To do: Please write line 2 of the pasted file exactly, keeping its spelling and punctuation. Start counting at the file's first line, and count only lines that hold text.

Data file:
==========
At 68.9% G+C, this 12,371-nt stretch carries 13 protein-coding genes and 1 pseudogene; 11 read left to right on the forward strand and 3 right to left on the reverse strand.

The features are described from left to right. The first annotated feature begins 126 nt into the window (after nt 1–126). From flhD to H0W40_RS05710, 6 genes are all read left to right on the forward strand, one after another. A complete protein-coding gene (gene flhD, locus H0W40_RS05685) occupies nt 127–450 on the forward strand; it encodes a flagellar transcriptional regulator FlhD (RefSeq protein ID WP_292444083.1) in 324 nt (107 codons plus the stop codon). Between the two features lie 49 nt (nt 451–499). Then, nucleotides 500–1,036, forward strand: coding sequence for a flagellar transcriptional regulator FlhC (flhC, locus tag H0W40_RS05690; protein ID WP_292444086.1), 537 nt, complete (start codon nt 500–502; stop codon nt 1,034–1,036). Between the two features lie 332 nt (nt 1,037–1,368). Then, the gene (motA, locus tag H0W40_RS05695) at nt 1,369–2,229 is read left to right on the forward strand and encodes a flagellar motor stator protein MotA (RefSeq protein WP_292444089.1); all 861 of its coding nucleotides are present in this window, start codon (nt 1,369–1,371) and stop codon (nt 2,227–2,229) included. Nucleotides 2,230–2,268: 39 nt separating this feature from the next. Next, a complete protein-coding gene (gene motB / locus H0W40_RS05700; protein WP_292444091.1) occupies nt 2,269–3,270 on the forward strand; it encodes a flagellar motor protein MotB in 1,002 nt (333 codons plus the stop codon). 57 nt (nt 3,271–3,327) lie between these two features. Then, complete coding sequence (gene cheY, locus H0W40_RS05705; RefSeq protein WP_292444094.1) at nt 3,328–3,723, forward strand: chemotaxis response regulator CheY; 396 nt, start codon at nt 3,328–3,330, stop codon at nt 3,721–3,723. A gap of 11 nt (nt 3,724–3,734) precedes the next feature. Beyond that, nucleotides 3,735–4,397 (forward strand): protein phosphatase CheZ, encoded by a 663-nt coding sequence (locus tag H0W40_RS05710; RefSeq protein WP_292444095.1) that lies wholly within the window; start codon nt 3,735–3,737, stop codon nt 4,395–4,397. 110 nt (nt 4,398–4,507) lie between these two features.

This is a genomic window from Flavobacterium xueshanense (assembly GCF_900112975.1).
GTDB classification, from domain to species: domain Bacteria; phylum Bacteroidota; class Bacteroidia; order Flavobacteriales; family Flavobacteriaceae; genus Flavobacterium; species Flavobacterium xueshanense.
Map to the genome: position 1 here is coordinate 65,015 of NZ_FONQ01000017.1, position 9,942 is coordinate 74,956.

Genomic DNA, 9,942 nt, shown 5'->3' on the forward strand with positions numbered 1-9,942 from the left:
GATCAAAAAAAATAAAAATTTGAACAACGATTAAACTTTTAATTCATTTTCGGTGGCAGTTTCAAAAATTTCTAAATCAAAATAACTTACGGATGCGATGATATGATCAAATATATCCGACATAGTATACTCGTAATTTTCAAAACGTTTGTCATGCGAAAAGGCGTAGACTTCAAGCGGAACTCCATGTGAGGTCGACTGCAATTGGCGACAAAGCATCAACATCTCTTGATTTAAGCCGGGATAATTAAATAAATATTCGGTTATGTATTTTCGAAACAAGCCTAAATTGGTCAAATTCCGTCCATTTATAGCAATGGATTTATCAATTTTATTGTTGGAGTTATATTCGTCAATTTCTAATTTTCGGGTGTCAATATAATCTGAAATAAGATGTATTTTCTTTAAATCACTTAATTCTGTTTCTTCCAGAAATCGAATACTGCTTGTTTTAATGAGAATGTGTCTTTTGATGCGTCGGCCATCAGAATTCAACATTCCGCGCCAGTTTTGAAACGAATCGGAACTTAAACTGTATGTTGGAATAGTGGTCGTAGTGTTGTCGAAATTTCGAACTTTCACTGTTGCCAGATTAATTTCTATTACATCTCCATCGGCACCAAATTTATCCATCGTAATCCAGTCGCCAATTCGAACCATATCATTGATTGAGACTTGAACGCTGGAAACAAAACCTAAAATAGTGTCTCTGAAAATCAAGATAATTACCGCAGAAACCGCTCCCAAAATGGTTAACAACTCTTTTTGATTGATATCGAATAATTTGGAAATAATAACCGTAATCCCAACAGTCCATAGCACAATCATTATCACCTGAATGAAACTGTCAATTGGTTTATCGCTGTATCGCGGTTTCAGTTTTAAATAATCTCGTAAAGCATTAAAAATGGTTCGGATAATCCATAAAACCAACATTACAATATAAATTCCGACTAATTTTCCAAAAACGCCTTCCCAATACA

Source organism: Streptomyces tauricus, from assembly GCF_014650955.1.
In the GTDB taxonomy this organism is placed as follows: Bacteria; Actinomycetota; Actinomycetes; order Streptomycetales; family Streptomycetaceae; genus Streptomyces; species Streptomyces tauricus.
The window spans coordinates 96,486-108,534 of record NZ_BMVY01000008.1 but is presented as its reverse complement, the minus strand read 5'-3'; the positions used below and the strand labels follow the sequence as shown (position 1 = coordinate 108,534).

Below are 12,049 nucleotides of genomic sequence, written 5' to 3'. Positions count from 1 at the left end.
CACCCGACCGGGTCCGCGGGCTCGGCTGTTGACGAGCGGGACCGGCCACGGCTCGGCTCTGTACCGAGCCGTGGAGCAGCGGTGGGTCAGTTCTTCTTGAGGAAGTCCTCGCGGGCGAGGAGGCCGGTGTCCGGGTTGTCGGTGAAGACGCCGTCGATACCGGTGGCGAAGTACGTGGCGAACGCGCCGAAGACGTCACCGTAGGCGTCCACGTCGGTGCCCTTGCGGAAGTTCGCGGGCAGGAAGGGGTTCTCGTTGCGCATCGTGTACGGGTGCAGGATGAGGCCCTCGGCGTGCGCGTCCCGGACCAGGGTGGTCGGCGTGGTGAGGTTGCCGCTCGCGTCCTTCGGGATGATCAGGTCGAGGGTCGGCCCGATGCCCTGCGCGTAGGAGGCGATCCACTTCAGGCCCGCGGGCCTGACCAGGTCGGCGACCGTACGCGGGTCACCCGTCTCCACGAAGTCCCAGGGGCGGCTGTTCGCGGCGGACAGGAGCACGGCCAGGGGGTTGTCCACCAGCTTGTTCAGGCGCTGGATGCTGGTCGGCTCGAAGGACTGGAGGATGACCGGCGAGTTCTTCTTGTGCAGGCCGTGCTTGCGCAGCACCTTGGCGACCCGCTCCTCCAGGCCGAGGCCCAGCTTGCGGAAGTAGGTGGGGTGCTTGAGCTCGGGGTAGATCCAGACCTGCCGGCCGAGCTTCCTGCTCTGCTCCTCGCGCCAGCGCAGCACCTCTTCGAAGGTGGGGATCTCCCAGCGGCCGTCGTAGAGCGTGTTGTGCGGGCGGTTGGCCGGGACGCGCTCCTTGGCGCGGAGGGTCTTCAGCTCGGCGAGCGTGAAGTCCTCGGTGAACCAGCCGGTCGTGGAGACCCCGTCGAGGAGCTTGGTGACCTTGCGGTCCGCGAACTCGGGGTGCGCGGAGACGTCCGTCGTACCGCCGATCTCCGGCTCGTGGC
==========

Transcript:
The features are described from left to right. The first annotated feature begins 126 nt into the window (after nt 1–126). From flhD to H0W40_RS05710, 6 genes are all read left to right on the forward strand, one after another. A complete protein-coding gene (gene flhD, locus H0W40_RS05685) occupies nt 127–450 on the forward strand; it encodes a flagellar transcriptional regulator FlhD (RefSeq protein ID WP_292444083.1) in 324 nt (107 codons plus the stop codon). Between the two features lie 49 nt (nt 451–499). Then, nucleotides 500–1,036, forward strand: coding sequence for a flagellar transcriptional regulator FlhC (flhC, locus tag H0W40_RS05690; protein ID WP_292444086.1), 537 nt, complete (start codon nt 500–502; stop codon nt 1,034–1,036). Between the two features lie 332 nt (nt 1,037–1,368). Then, the gene (motA, locus tag H0W40_RS05695) at nt 1,369–2,229 is read left to right on the forward strand and encodes a flagellar motor stator protein MotA (RefSeq protein WP_292444089.1); all 861 of its coding nucleotides are present in this window, start codon (nt 1,369–1,371) and stop codon (nt 2,227–2,229) included. Nucleotides 2,230–2,268: 39 nt separating this feature from the next. Next, a complete protein-coding gene (gene motB / locus H0W40_RS05700; protein WP_292444091.1) occupies nt 2,269–3,270 on the forward strand; it encodes a flagellar motor protein MotB in 1,002 nt (333 codons plus the stop codon). 57 nt (nt 3,271–3,327) lie between these two features. Then, complete coding sequence (gene cheY, locus H0W40_RS05705; RefSeq protein WP_292444094.1) at nt 3,328–3,723, forward strand: chemotaxis response regulator CheY; 396 nt, start codon at nt 3,328–3,330, stop codon at nt 3,721–3,723. A gap of 11 nt (nt 3,724–3,734) precedes the next feature. Beyond that, nucleotides 3,735–4,397 (forward strand): protein phosphatase CheZ, encoded by a 663-nt coding sequence (locus tag H0W40_RS05710; RefSeq protein WP_292444095.1) that lies wholly within the window; start codon nt 3,735–3,737, stop codon nt 4,395–4,397. 110 nt (nt 4,398–4,507) lie between these two features.